I ask because you state you are *not* troubled by Defense Department cooperation with “obviously” fictional stories like “Transformers” or by DoD cooperation on “historical” pictures — the 3rd Special Forces Group, for example, provided extras and technical advice for the 1968 David L. Wolper production, “The Devil’s Brigade,” a picture about the First Special Service Force in Italy in 1943.

    Something about the contemporary nature of “Act of Valor” and currently-serving SEALs would seem to be at issue for you. Is this an ethical objection?

    In _Operation Hollywood: How the Pentagon Shapes and Censors the Movies_ (Prometheus 2004), David L. Robb (a reporter for “Daily Variety”) discussed the involvement of VF-51 and the commands and crews of the U.S.S. Ranger and NAS Miramar in the production of “Top Gun.”

    In an interview with “Mother Jones,” Robb objected to this practice because, “People are going off to war and getting killed, in part because of some movie that they saw that was adjusted by the military.” As proof, Robb claims that “Top Gun” boosted Navy recruiting inquiries by 500%.

    Even if that were the case — he cites a recruiting command official but no raw data — we obviously don’t know what percentage of those inquiries became successfully closed recruiting contracts, nor do we (or can we) know what percent of those successful recruiting contracts would *not* have otherwise been recruits in the absence of the picture.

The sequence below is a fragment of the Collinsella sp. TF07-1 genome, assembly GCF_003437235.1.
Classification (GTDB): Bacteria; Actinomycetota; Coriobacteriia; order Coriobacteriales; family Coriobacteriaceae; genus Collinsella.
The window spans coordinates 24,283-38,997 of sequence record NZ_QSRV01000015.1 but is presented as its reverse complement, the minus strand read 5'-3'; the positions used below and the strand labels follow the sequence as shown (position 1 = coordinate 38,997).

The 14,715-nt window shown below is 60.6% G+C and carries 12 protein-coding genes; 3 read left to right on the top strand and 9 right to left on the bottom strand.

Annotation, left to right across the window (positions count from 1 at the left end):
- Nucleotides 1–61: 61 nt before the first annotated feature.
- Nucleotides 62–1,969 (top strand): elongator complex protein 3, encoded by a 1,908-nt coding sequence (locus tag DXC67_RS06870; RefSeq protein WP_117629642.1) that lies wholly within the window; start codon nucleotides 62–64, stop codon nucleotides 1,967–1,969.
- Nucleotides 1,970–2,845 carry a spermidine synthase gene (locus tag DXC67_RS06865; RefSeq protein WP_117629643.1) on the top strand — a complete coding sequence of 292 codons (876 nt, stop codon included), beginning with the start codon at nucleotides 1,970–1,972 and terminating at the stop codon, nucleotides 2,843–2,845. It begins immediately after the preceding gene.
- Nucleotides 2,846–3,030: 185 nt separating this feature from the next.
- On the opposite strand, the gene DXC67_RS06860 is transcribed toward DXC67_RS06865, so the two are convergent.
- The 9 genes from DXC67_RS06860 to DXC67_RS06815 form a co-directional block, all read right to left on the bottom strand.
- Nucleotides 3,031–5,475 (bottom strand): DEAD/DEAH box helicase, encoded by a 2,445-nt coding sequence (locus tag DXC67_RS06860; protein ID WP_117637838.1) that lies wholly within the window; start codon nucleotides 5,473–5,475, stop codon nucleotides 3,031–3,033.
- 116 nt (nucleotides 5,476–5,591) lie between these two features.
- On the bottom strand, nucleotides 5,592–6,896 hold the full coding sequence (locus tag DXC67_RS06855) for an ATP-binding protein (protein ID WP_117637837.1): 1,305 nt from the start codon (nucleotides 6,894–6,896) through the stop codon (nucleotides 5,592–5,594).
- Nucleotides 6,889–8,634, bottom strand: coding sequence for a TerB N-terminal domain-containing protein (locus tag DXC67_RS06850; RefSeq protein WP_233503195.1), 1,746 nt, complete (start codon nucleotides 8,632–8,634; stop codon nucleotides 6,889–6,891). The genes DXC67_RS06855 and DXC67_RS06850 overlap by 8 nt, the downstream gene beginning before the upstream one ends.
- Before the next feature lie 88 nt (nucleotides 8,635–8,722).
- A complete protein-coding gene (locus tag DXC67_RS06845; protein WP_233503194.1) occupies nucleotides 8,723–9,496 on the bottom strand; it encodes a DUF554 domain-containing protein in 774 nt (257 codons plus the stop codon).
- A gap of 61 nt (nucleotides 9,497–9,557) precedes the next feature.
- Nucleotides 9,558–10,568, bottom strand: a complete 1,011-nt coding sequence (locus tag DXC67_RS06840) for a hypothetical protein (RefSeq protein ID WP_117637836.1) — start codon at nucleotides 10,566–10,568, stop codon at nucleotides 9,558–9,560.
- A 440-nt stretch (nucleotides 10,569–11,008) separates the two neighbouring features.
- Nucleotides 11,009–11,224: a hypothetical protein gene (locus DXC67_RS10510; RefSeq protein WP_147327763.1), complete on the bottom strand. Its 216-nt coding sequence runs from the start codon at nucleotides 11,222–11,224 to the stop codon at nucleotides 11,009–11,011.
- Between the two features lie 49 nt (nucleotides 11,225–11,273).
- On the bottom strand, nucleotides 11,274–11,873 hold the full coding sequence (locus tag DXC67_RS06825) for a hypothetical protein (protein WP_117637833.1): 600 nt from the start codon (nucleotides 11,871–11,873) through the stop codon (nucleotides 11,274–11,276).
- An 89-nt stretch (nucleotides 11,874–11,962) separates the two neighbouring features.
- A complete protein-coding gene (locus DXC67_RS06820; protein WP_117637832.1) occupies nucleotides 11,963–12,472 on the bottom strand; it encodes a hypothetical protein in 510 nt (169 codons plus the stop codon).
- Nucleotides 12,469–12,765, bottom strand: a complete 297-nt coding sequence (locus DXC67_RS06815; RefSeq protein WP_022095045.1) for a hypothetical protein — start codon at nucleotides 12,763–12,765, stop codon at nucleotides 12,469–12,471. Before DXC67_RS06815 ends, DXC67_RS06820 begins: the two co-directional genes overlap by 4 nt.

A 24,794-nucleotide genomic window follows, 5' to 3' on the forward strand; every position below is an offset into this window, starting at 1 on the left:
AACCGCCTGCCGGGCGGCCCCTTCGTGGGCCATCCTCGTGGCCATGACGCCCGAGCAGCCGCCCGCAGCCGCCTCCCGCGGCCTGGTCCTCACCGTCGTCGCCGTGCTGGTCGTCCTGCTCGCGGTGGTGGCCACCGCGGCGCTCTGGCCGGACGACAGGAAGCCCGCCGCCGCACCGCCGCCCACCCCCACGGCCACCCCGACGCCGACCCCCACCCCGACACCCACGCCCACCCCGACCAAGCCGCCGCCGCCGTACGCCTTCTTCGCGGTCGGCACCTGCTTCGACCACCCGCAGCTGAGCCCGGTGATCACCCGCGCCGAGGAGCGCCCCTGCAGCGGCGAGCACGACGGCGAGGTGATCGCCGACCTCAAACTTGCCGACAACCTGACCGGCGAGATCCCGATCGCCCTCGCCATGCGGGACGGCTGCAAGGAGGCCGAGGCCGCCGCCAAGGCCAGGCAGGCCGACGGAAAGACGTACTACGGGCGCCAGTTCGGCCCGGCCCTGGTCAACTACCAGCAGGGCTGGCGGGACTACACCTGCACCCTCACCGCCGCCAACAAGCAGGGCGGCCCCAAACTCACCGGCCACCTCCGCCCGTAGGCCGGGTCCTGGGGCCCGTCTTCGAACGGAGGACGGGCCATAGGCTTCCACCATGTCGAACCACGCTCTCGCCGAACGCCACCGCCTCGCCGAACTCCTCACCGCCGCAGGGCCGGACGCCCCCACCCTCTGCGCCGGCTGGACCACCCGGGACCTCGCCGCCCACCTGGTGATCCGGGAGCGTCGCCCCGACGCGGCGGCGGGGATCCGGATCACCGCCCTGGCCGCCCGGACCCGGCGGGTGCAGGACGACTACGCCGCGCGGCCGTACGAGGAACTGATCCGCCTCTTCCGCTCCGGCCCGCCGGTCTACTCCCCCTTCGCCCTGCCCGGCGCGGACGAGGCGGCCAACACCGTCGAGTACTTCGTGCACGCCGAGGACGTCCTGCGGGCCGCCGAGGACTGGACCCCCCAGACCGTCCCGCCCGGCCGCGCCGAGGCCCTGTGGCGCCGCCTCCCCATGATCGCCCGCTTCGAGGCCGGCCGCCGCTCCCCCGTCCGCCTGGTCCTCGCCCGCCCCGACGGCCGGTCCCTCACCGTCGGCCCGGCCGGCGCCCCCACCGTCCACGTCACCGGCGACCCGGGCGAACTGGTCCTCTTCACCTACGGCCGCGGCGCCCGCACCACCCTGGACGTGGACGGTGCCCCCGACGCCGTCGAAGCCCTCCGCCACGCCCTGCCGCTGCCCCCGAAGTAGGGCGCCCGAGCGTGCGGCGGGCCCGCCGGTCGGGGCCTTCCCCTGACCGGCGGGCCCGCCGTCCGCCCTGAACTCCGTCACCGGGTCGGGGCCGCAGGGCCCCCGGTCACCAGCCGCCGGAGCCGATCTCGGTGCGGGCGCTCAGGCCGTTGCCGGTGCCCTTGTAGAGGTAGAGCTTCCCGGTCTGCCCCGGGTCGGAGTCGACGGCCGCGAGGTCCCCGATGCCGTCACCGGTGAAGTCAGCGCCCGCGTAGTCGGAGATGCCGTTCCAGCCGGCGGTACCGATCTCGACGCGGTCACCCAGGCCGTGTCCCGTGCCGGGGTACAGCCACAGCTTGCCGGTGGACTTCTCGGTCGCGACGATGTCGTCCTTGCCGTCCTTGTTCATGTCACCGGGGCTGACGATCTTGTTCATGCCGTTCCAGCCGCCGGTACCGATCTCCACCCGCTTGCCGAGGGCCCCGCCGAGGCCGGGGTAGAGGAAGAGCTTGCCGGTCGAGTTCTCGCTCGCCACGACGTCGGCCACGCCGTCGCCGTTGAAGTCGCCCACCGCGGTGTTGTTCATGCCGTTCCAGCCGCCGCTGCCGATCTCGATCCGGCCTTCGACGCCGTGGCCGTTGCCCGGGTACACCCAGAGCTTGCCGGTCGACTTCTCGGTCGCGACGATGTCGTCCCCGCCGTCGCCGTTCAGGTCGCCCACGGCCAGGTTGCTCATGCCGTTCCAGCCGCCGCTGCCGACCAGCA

While “Mother Jones” was sympathetic to his objection, it was empirically baseless; all else being equal, one is just as likely to be inspired by a recruiting poster (as I was, of a jungle-fatigue-wearing Army Ranger in 1982) as by a movie.

    I am increasingly interested in these kinds of cultural-strategic interactions, so if you could clarify the basis for your objection I’d be grateful.

    Best regards,

    Russell Burgos
    International Institute, UCLA

  7. Heron permalink
    February 9, 2012 8:19 pm

    I hope not to offend here, but of course it’s propaganda. Do you think the Chiefs of Staff just woke up one day and said to themselves, “You know what? Let’s get into the movie business!”? Recruitment is down, citizens are clamoring for military cuts, people want the wars to end and there is serious discussion along the fringes of the Beltway crowd (sites like The Daily Beast, The Atlantic, Slate) about pulling back our military deployments around the world as well. Mainstream journalists from NPR to the Washington Post have spent the last 5 years writing exposes about how terrible the military treats the injured, the disturbed, and veterans in general. This movie is unquestionably being made for the direct purpose of trying to boost recruitment and slow down or stop the erosion of support in the United States for the military as an institution.